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Annual Report

Discovering and preserving the past

The field of archaeology often brings to mind images of monumental structures like the pyramids and the Acropolis, but that’s only one component. Archaeology is truly a global study of the entire human past – and in Atlantic Canada, UNB is leading the discovery.

Susan Blair, associate professor and chair of the department of anthropology, is heading a team of researchers from social and natural sciences who are working together to gain a greater understanding of the past from archaeological sites that are being lost to coastal erosion.

Coastal erosion, while a worry for centuries, is becoming increasingly severe due to more intense storm surges and the rising unpredictability of weather, says Dr. Blair.

Having worked in Atlantic Canada since the late 1980s and having seen the effects of erosion firsthand, she understands the importance of making every effort to salvage this history before it disappears.

With more than 250 registered sites just on the Canadian side of the Passamaquoddy region, this is an ambitious but vital undertaking.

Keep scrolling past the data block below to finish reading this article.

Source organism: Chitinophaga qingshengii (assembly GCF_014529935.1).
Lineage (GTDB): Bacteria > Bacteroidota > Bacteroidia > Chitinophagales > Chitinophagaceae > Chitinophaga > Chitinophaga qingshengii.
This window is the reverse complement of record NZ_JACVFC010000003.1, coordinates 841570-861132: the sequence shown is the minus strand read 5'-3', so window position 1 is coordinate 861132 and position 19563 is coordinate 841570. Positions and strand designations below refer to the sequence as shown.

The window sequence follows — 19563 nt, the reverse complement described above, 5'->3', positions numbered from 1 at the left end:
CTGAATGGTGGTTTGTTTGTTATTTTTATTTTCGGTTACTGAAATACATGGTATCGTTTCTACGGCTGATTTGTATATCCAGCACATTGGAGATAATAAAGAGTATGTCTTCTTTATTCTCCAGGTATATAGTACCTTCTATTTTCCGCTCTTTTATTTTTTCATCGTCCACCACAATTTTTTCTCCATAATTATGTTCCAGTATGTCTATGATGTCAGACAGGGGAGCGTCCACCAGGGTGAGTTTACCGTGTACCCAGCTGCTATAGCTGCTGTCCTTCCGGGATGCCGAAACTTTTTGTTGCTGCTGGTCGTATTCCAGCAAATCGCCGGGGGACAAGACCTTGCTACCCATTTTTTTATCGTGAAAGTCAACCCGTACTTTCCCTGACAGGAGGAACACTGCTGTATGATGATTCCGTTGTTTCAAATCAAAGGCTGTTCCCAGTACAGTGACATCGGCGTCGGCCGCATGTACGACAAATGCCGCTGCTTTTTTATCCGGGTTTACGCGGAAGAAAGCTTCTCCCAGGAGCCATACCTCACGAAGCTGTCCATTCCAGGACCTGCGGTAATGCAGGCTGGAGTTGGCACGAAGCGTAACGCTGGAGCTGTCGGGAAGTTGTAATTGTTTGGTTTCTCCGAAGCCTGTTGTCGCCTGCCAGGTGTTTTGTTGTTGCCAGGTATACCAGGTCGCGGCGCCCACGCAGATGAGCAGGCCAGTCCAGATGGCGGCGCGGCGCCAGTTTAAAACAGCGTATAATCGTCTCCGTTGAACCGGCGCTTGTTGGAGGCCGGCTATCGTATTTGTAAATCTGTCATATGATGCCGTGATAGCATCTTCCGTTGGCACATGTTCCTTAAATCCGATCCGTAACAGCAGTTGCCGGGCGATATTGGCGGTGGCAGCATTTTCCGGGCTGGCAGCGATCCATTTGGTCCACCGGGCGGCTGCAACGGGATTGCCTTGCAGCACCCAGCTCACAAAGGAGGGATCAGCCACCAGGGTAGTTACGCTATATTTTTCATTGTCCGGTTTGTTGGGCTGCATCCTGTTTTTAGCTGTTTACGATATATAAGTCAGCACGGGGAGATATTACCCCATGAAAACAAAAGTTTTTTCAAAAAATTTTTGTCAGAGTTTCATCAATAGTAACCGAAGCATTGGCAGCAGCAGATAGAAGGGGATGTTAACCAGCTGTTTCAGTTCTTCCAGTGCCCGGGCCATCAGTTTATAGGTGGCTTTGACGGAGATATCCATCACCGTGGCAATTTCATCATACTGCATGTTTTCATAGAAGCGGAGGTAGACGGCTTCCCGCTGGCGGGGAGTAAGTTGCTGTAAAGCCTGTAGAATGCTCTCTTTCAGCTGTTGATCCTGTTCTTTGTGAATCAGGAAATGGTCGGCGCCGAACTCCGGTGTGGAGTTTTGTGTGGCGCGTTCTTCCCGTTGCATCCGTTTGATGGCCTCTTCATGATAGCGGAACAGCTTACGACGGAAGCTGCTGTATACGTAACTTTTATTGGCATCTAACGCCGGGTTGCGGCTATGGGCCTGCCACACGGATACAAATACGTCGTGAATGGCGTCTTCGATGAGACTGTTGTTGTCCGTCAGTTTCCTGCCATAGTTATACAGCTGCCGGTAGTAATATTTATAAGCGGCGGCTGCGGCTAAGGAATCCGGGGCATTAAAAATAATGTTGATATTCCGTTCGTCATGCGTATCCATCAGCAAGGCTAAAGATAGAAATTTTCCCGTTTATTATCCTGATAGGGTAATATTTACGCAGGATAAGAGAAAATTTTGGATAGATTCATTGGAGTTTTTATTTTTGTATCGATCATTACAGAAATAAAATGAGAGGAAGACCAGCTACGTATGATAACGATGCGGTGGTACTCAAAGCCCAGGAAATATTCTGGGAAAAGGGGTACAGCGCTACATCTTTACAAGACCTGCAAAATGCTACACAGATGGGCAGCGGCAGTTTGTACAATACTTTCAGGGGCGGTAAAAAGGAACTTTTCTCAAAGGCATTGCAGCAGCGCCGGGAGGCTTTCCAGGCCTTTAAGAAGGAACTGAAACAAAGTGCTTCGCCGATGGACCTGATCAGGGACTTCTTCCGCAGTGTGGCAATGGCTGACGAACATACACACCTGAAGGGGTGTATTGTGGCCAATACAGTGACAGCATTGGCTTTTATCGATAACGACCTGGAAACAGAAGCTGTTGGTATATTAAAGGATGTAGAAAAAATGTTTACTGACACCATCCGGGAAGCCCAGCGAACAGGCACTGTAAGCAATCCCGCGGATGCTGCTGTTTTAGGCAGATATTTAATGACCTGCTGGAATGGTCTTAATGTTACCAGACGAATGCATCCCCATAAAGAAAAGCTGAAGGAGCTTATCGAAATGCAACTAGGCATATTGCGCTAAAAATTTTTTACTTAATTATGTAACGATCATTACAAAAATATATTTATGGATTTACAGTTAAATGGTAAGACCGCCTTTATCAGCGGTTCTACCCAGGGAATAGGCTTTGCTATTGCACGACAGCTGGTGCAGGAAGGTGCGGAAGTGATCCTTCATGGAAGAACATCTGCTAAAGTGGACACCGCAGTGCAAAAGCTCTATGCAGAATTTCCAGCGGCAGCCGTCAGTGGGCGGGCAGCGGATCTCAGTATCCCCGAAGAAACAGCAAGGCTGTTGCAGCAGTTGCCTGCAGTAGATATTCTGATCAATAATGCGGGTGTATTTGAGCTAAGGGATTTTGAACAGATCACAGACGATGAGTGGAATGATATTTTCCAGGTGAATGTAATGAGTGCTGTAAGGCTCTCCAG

“An archaeological perspective on past Indigenous ways of life is something that isn’t going to be available to people 50 years from now because those sites will have disappeared,” Dr. Blair says.

Preserving archaeological heritage

Dr. Blair and her team, which includes archaeologists, graduate students, and First Nations community members, are working together to discover and preserve this archaeological heritage as quickly as possible.

The archaeological record of the region is poorly explored, she says, so there’s a great deal that remains to be learned. The team has been studying sites in New Brunswick, Nova Scotia and Maine for traces of architecture, evidence of spiritual and social lives and everyday items that have been left behind. Each of these little pieces, when studied together, tell the story of the past, says Dr. Blair.

“For us, I think the patterning is what makes it very interesting,” she says, “because that’s where you’re able to make the association and date things and understand what the pattern that we’re seeing in the archaeological record is telling us about past ways of life and practices.”

Dr. Blair has experienced a shift in focus over her career from exploratory work to community-based collaboration. Working together with First Nations community members has changed the way both archaeologists and community members see the past, and in turn is transforming archaeological methods and understandings.